Map Oxbridge Applications, 14 – 16 Waterloo Place, London, SW1Y 4AR

Why Law?

Oxbridge interviews are notorious for being packed full of weird and wonderful questions, designed to test our knowledge of rigorous academic concepts and the thought processes behind the way we figure difficult problems out. Some questions, however, are much more straight forward: but that’s not to say that they’re any easier to answer! A question as seemingly simple as ‘Why Law?’ may not require you to have read reams and reams of academic articles or case file after case file, but it can nevertheless present a significant stumbling blocks for otherwise promising interviewees. In this blog we’re going to take you through the main dos and don’ts for answering this question in your interviews, helping you to prepare a rock-solid response which will be sure to impress your interviewers.

1. DON’T give a generic response

Despite being incredibly academic gifted student who has conducted plenty of in-depth research into the field of law, plenty of candidates simply blend into the sea of equally-gifted students by giving a standard answer to this question. It’s best to avoid responses that just reference a general interest in things like the judicial process or criminal law, since these are such popular areas that plenty of others are guaranteed to have said the same thing. If at all possible, avoid talking about crime altogether, given that it’s likely to be so common given its prominence in current affairs.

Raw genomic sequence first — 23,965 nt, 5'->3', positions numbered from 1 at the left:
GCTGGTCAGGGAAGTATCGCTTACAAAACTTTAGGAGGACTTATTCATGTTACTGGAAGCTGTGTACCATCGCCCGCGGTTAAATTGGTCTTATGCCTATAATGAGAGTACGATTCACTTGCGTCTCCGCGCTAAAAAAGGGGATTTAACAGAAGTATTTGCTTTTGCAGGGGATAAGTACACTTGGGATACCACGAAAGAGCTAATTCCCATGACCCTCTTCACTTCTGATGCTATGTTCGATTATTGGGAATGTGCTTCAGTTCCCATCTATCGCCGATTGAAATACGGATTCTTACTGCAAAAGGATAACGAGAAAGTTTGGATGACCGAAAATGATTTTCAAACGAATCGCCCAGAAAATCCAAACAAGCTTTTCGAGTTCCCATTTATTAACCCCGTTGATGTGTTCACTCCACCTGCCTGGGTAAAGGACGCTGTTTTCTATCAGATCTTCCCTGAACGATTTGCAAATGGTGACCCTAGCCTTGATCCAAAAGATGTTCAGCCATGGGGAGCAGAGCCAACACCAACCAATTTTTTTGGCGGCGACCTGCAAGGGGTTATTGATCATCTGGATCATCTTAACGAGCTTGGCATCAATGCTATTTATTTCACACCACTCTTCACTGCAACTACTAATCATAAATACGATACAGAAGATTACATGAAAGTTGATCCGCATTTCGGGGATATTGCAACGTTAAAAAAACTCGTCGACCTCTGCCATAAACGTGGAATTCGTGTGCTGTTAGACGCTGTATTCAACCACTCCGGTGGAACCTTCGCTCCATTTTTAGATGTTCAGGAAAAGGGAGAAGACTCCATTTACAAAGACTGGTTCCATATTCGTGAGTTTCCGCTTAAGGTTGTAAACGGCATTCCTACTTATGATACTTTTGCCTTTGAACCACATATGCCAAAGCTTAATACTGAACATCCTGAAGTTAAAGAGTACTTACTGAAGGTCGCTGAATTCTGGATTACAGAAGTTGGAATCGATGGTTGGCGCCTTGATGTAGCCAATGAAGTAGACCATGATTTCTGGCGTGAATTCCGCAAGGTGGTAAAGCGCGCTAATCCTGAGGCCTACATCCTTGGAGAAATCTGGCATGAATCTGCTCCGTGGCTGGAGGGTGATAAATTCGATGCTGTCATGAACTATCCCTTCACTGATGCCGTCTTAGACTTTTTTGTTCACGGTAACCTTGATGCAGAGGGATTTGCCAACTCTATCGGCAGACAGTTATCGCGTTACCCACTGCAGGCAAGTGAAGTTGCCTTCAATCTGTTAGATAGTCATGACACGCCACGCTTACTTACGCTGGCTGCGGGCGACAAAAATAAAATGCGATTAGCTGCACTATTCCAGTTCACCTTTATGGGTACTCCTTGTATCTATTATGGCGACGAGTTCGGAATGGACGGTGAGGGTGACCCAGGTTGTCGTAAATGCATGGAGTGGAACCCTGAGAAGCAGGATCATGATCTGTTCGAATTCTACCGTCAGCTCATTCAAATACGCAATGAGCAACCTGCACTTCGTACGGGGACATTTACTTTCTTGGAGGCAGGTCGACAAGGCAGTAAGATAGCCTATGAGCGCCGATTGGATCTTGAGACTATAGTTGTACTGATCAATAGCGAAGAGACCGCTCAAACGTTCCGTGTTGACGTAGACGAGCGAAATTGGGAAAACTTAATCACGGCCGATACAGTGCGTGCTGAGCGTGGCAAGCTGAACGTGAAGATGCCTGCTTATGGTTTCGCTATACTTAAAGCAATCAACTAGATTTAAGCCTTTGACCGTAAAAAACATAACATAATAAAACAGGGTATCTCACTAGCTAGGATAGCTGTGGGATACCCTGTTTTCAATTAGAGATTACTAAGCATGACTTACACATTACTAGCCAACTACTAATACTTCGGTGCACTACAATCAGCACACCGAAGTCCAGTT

DO talk about niche or specific areas that interest you


If you really do want to talk about crime, try and narrow your focus down onto one specific area of criminal law. The writings of which academics particularly inspire you? How has criminal law developed into the 21st century? Think about delving into areas that other students may have neglected, either because they are more obscure or perhaps because they may seem to be less attention-grabbing on the surface. Showing an ability to get excited about all aspects of law, even those which may not be as Hollywood as crime, will show your interviewers that you are serious about your application.

2. DON’T be too vague

Along with giving a response that tutors may have heard several times that day comes giving a very vague or general answer. This is a classic pitfall, with students letting themselves down by offering general phrases such as “it is important to society” or “it is the core of life and policy”, which can come across as if you have not thought independently about the subject you’re applying for.

DO be specific in your reasoning


It’s best to think of some specific examples which back up your reasoning for wanting to study law. A good candidate will think critically about how law can benefit society in granular details; perhaps think about a specific societal change for which law was important, or think about a specific theory of law and focus on its role in modern nation states. One of the main aims of a question like this is to demonstrate to the interviewer that you recognise the rich and varied nature of law as a discipline.


3. DON’T reference family or friends


As is understandable, many students will have become interested in law by virtue of a family member or family friend being involved in the profession whilst they were growing up, and although this is a perfectly valid motivation to make you consider law as a topic, it can seem a disingenuous or slightly cliched thing to bring up in an interview.